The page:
After that, the DNR asked that the other storage bunkers be checked to make sure a similar explosion didn’t happen again. At least four more bunkers have been identified for also having unstable gunpowder. The WV State Fire Marshal’s Office has set up on site to secure the area and begin the process of disposal.

McClintic Wildlife Management Area is located five miles north of Pt. Pleasant. It contains roughly 3600 acres.

There are roughly 40 bunkers in the wildlife area, of those 25 are leased to about 6 different tennants.

WSAZ.com's Carrie Cline is headed to Point Pleasant and will have the latest information tonight at 5 p.m. and 6 p.m.

Keep clicking on WSAZ.com for the latest information.

UPDATE 6/22/10 @ 2:50 p.m.
POINT PLEASANT, W.Va. (AP) -- The state has closed a section of the McClintic Wildlife Management Area where gunpowder stored in an underground bunker exploded in May.

The state Division of Natural Resources said Tuesday that the state Fire Marshal's Office ordered the closure because of the risk of fire or explosion.

DNR wildlife resources chief Curtis Taylor says the order applies to about 175 acres. The Mason County wildlife management area's remaining 3,665 acres remain open to the public.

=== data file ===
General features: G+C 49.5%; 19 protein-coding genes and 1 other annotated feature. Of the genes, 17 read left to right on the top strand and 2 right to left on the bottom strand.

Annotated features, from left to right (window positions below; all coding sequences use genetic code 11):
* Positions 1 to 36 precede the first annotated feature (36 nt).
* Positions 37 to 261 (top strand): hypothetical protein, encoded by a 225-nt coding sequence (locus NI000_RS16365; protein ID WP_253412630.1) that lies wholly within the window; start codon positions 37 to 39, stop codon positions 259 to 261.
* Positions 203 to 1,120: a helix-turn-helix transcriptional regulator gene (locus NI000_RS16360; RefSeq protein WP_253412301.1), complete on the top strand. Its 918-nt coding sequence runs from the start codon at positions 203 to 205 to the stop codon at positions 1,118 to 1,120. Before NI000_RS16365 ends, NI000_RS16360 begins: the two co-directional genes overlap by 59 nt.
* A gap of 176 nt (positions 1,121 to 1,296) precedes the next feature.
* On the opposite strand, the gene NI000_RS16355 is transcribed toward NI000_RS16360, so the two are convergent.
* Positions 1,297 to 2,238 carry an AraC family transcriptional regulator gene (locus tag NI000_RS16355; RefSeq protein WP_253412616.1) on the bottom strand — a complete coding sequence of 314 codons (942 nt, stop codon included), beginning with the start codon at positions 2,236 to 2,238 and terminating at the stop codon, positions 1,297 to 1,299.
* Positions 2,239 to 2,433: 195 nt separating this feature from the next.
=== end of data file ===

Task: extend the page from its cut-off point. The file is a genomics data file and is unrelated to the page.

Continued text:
During World War II, the U.S. Army built several concrete bunkers on the property to store munitions. The DNR now owns the bunkers and leases them for storage.

On May 17, gunpowder stored in one bunker exploded. No one was injured and an investigation is continuing.

UPDATE 5/17/10 @ 6:30 p.m.
POINT PLEASANT, W.Va. (WSAZ) -- A powerful explosion rocked the night sky over Mason County early Monday morning, powerful because it was fueled by ammunition.

We’re talking about an underground bunker at what's commonly known as the old TNT site near Point Pleasant.

That area is famous for another reason, it's where the legendary Mothman was supposedly spotted. But, while the circumstances surrounding this event are still puzzling, investigators are confident they'll solve this mystery sooner rather than later.

"It was so bright it turned night into day," Adam Frazier said. "I didn’t hear an explosion, but I saw the light."

He said he shot a light about a mile away from his home around 1 a.m. Monday.

"I shot it with my cell phone because I knew no one would believe me,” Frazier said.

An underground storage bunker was the source of the blast. Empty barrels and metal storage boxes were thrown everywhere, some landing as far as 100 feet away in a nearby swamp.

"The steel doors were thrown off, and the ceiling is made of 6-inch concrete that lifted up and then caved in," Gary Sharp with the Division of Natural Resources said. "The blast was pretty extensive."